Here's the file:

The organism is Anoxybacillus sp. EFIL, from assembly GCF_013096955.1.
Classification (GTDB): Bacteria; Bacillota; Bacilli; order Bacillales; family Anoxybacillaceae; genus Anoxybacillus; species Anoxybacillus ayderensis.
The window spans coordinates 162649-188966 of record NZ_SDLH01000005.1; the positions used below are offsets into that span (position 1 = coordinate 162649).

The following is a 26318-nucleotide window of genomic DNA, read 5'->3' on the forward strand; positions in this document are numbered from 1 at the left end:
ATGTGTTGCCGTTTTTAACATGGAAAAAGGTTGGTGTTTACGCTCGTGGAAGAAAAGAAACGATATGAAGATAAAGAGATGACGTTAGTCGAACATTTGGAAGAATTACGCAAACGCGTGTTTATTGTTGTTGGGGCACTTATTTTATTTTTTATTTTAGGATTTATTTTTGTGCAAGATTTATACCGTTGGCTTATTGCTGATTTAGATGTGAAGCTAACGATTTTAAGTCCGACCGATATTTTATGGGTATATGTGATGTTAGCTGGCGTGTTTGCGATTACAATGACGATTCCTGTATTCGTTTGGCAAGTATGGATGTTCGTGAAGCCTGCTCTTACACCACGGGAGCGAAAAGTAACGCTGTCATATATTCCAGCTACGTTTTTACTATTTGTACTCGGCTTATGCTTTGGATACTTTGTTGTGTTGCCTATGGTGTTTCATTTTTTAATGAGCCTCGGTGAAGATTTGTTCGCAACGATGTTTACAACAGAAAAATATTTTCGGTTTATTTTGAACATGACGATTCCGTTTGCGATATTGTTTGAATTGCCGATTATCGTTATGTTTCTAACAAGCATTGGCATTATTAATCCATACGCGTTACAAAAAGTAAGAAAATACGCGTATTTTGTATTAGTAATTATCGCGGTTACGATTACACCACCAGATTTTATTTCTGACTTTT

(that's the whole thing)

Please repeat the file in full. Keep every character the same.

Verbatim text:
The organism is Anoxybacillus sp. EFIL, from assembly GCF_013096955.1.
Classification (GTDB): Bacteria; Bacillota; Bacilli; order Bacillales; family Anoxybacillaceae; genus Anoxybacillus; species Anoxybacillus ayderensis.
The window spans coordinates 162649-188966 of record NZ_SDLH01000005.1; the positions used below are offsets into that span (position 1 = coordinate 162649).

The following is a 26318-nucleotide window of genomic DNA, read 5'->3' on the forward strand; positions in this document are numbered from 1 at the left end:
ATGTGTTGCCGTTTTTAACATGGAAAAAGGTTGGTGTTTACGCTCGTGGAAGAAAAGAAACGATATGAAGATAAAGAGATGACGTTAGTCGAACATTTGGAAGAATTACGCAAACGCGTGTTTATTGTTGTTGGGGCACTTATTTTATTTTTTATTTTAGGATTTATTTTTGTGCAAGATTTATACCGTTGGCTTATTGCTGATTTAGATGTGAAGCTAACGATTTTAAGTCCGACCGATATTTTATGGGTATATGTGATGTTAGCTGGCGTGTTTGCGATTACAATGACGATTCCTGTATTCGTTTGGCAAGTATGGATGTTCGTGAAGCCTGCTCTTACACCACGGGAGCGAAAAGTAACGCTGTCATATATTCCAGCTACGTTTTTACTATTTGTACTCGGCTTATGCTTTGGATACTTTGTTGTGTTGCCTATGGTGTTTCATTTTTTAATGAGCCTCGGTGAAGATTTGTTCGCAACGATGTTTACAACAGAAAAATATTTTCGGTTTATTTTGAACATGACGATTCCGTTTGCGATATTGTTTGAATTGCCGATTATCGTTATGTTTCTAACAAGCATTGGCATTATTAATCCATACGCGTTACAAAAAGTAAGAAAATACGCGTATTTTGTATTAGTAATTATCGCGGTTACGATTACACCACCAGATTTTATTTCTGACTTTT